Adsense Skyscrapper

Ghana’s Debt Settlement Spurs Investor Interest

The First Deputy Governor of the Bank of Ghana, Dr. Maxwell Opoku Afari, has revealed that the government has successfully settled payments for all individuals who chose not to participate in the domestic debt exchange program (DDEP) last year. 

He also confirmed that institutions that took part in the program have begun receiving their payments, both in cash and through other means.

Dr. Afari made these remarks on behalf of the BoG Governor, Dr. Ernest Addison during the launch event of the Commercial Paper Market hosted by the Ghana Stock Exchange.

He emphasized the Central Bank’s dedication to ensuring prompt payment processes to encourage increased investor interest and participation in such initiatives.

“So far the market has been calm, backed by some recent debt servicing by the government. On various due dates, the government has paid all cash coupons and payments in kind coupons on the domestic debt exchange bonds. The government has also paid all individuals who opted out of the domestic debt exchange exercise” he said.

He added that the government has started paying institutional holders who did not participate in the domestic debt exchange program.

He said, “In the last two weeks, about GH₵200 million was paid to institutional investors. Economic activities are picking up.”

The launch of the Commercial Paper Market shows the Ghana Stock Exchange’s commitment to introducing new investment opportunities tailored for both short-term and long-term investors.

Dr. Maxwell Opoku Afari, who also serves as the Chairman of the Fixed Income Market Council, encouraged investors to capitalize on the current economic activities by increasing their investments in the private sector.

He further urged the managers of the Ghana Stock Exchange to innovate and develop new financial products that meet the evolving needs of the market.

IMF’s Optimism

Moreover, the International Monetary Fund (IMF) has expressed confidence that Ghana’s second review program will be completed, paving the way for the approval of around $360 million in funding for the country by June 2024.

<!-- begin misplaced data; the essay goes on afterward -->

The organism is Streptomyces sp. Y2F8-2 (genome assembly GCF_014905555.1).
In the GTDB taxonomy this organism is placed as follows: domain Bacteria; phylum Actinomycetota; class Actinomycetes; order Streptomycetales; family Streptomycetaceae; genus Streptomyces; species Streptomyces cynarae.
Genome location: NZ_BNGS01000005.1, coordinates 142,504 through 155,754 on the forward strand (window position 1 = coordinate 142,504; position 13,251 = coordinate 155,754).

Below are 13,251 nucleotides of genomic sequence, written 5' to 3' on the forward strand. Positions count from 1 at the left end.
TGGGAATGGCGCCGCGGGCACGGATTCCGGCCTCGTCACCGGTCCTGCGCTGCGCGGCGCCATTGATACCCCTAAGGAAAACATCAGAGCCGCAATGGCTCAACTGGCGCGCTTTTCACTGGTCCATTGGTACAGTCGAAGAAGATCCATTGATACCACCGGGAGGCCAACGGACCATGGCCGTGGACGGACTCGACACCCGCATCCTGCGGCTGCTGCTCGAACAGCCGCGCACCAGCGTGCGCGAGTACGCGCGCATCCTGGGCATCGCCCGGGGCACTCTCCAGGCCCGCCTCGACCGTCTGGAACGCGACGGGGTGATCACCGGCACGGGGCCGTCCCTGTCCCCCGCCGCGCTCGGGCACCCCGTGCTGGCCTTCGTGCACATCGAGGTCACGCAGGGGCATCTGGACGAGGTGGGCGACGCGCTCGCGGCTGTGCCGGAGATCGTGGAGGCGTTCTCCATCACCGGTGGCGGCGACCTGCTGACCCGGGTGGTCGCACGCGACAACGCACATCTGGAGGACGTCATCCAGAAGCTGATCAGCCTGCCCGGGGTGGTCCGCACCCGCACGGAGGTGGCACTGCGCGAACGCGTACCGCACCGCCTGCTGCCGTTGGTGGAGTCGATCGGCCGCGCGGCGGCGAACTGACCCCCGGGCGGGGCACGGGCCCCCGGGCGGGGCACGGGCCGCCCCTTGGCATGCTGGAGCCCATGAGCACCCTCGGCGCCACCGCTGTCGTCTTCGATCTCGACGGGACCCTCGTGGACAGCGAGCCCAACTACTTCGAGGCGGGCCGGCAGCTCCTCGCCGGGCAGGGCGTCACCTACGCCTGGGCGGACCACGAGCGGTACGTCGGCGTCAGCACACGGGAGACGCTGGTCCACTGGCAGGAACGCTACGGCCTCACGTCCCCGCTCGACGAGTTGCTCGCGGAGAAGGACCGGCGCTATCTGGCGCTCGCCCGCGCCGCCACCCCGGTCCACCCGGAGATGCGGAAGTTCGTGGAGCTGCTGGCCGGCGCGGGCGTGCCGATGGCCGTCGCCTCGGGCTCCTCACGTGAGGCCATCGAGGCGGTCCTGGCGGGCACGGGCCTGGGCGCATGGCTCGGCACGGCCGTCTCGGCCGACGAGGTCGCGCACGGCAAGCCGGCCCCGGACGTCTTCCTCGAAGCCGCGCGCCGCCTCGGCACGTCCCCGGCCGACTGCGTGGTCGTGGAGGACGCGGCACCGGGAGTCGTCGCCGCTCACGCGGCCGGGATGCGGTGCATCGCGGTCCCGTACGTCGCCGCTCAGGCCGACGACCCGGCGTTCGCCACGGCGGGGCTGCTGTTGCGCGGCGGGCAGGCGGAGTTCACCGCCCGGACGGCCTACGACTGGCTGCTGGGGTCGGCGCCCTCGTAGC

This positive outlook from the IMF comes in response to Ghana’s substantial progress in reaching an agreement with its bilateral creditors regarding the nation’s debt restructuring program.

“Ghana’s process is on a very good path right now, and as you know the Ghana team was in the country recently and reached staff-level agreement with authorities on the Program,” said Catherine Pattillo, Deputy Director of the IMF’s African Department.

Ms. Catherine Pattillo on her part emphasized on the importance of Ghana reaching an agreement with its creditors on debt restructuring.

“The next step is for Ghana to reach an agreement with their creditors and that will help us to move forward to complete the board meeting in Ghana by the end of June 2024. I think that things are moving well.”

The IMF’s 2024 Regional Economic Outlook forecasts that Ghana’s economy will achieve a growth rate of 2.8 percent by the end of the year.

This projection aligns closely with the growth rate forecasted by the government in the 2024 Budget. Looking ahead, the IMF anticipates a growth rate of 4.4 percent for Ghana by the year 2025.

Ms. Pattillo highlighted several challenges impacting Ghana’s growth trajectory, including high inflation rates, elevated interest rates, and currency volatility shocks.

These difficulties have been attributed to the effects of the Domestic Debt Exchange Programme, underscoring the program’s impact on Ghana’s economic landscape.

“Despite these challenges, what we see is that growth has been more resilient than what we projected under the IMF Program.”

Ms. Pattillo clarified that the economic projections for Ghana hinge significantly on the thorough implementation of the IMF program by the government.

Comments are closed.